When you are establishing a new religion, it is necessary to create the basic infrastructure of sacrifice, ritual and credence. Commitment comes from the combination of these three, but the greatest of these is belief. It is not sufficient to induce just any undemanding belief, such as that the sky is blue. That would require no leap of faith and therefore no devotion. If you can induce a belief that is logically insupportable, such as the reward for immolating yourself and others being eternal attendance by somewhat implausibly numerous virgins, then you have established mastery. It is then, of course, absolutely necessary to cut off other interfering sources of information, which is why the Greenies made such strenuous, if covert, efforts to occupy the commanding heights of the scientific and media establishments, from which to orchestrate a blanket censorship of alternative views.

That is the perversity of some manifestations of religion. They operate on a principle of opposites in the nomination of that which is defined as evil. The contradictions are an essential part of the mystique. Religion creates commitment by belief and then adds reinforcement by demanding sacrifice and ritual. It is in the nature of man to deny that a sacrifice, once made, has been in vain, it offends his self regard, so that each further little discomfort and inconvenience affirms the dedication. They have been with us since the dawn of human language – doomsayers, puritans, flagellants, killjoys – the deniers of contentment and the promoters of pain. Every tiny pointless gesture reinforces the commitment: turn off the stand-by light, tolerate death-dealing maggots in the garbage bin, do without the holiday, abandon fresh milk and on and on. Each gesture must involve an element of pain or discomfort and be linkable by mangled logic to the realisation of the return to the supposed stone-age paradise.
Of course the sacrifice would entail the giving up of things as mentioned, the rituals to be performed would be all manner of things like using fluorescent bulbs, recycling, car-pooling, etc. Credence would be achieved by getting people to accept the notion that truth is determined by a "consensus" and by smearing those who don't share the consensus as heretics and non-believers by using the terms 'skeptics', 'deniers' and 'doubters.'

I think this sentence is very true: "It is in the nature of man to deny that a sacrifice, once made, has been in vain, it offends his self regard, so that each further little discomfort and inconvenience affirms the dedication." It is also why an enjoyment of life proper to a rational being in an industrial and technological society will evoke feelings of guilt in the believers and a desire to atone by performing more rituals and sacrifices.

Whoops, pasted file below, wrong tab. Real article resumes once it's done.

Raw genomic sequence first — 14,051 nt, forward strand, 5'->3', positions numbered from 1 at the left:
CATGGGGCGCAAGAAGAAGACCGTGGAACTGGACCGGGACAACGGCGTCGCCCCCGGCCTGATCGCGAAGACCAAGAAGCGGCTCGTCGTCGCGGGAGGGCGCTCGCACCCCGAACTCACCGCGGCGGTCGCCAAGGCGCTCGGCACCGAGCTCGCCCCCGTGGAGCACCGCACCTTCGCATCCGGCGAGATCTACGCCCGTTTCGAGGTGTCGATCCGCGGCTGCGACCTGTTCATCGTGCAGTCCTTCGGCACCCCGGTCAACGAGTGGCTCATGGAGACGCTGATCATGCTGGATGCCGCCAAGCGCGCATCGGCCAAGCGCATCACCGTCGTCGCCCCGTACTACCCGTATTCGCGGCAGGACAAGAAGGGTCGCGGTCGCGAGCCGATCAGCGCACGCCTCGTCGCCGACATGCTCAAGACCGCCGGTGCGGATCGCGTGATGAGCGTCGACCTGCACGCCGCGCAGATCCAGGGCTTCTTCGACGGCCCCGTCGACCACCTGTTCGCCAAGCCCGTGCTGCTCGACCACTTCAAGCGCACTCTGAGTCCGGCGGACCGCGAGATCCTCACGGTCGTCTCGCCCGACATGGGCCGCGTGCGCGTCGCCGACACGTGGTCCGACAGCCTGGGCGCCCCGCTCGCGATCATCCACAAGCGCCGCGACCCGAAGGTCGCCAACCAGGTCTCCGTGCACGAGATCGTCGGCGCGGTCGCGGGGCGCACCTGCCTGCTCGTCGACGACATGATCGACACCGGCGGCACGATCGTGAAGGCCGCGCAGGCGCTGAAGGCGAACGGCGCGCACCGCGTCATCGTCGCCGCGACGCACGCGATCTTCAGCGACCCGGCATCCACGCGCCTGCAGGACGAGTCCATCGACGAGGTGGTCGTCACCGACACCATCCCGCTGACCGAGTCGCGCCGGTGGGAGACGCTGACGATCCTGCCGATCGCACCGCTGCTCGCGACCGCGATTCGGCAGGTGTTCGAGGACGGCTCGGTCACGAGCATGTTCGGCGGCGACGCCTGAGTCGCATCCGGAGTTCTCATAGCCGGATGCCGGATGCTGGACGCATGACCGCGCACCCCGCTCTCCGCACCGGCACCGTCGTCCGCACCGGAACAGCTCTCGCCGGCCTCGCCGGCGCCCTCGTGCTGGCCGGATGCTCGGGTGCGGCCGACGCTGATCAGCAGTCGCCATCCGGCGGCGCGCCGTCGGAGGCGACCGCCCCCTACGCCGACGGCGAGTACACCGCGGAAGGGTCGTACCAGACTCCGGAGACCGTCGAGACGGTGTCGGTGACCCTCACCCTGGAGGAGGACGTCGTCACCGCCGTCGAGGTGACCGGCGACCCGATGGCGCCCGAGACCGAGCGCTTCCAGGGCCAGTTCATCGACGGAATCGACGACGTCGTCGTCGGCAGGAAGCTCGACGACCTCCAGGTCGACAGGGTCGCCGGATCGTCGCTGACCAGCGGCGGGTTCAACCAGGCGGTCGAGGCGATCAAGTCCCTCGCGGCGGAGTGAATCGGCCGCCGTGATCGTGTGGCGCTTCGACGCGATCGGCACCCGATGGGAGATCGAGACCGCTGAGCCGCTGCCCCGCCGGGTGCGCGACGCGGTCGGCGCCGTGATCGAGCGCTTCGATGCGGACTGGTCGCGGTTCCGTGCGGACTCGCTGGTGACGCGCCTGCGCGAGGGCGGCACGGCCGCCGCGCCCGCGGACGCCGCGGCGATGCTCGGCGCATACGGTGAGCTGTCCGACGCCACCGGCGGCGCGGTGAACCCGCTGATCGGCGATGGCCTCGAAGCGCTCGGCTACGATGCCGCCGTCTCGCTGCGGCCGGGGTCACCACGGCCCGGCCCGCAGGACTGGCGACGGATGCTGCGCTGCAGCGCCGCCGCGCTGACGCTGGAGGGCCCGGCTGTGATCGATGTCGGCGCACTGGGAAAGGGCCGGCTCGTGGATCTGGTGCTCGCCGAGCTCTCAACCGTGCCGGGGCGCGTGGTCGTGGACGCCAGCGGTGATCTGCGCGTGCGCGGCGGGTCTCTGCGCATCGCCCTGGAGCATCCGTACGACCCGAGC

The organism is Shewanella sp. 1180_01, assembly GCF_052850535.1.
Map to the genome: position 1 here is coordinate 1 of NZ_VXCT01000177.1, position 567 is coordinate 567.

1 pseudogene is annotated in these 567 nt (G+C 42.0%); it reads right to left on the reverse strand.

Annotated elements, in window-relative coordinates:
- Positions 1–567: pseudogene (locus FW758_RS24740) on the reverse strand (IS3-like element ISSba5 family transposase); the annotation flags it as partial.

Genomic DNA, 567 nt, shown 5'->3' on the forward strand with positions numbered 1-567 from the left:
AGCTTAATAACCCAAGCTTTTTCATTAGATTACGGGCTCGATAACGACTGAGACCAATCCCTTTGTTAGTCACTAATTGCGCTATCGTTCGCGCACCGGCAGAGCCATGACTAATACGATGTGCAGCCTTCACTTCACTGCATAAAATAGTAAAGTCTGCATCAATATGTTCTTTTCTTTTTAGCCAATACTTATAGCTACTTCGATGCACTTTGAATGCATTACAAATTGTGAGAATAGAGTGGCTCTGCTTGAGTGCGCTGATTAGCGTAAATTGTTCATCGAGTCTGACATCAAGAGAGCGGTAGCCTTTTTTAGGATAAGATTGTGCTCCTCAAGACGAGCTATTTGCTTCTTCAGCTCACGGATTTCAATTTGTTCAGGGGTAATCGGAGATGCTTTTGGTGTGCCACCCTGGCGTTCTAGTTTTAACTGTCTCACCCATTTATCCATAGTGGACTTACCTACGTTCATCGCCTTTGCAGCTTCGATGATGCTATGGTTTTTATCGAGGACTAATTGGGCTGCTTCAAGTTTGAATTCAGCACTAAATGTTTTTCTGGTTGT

Mr. Brignell ends his essay with:
So, if it is in your nature to give thanks for anything, spare a thought for the much maligned atom that is your primal ancestor and the provider of everything that you are, that you have and that keeps you alive.
A good idea. So, I now think I will write two essays the week of Thanksgiving: one thanking capitalism and modern technology and the other thanking the life giving gas of carbon dioxide. I will include a link to Mr. Brignell's article and may pattern mine after his own. Hell, it might even make a good LTE to the local papers. In fact, I would like to see all my readers follow Mr. Brignell's lead and write LTEs to their local papers Thanksgiving week in praise of carbon and its life sustaining dioxide.

Friday, October 19, 2007

Assault on the Profit Motive

My Congressional Representative sends out a newsletter about once a week. I sometimes write a short note agreeing and disagreeing on various of his positions. Today, I reprint below the first of my congressman's accomplishments:

House Adopts Legislation to Crack Down on Iraq Contracting Fraud

On October 9, the House of Representatives voted 375 to 3 to approve the War Profiteering Prevention Act [H.R. 400] to make war profiteering a felony, subject to up to 20 years in prison and fines of up to $1 million or twice the profits of the crime. There is currently no federal statute specifically targeted at prohibiting contracting fraud during times of war, military action, or reconstruction activities.

War profiteering and reconstruction fraud by U.S. companies has become a significant problem in the Iraq war. The U.S. has devoted more than $50 billion to U.S. contractors for relief and reconstruction activities in Iraq alone, with billions of these dollars unaccounted for. In February, the head of the Defense Contract Audit Agency testified that the agency estimated that there have been more than $10 billion in questioned and unsupported costs related to Iraq reconstruction and troop support contracts since 2003.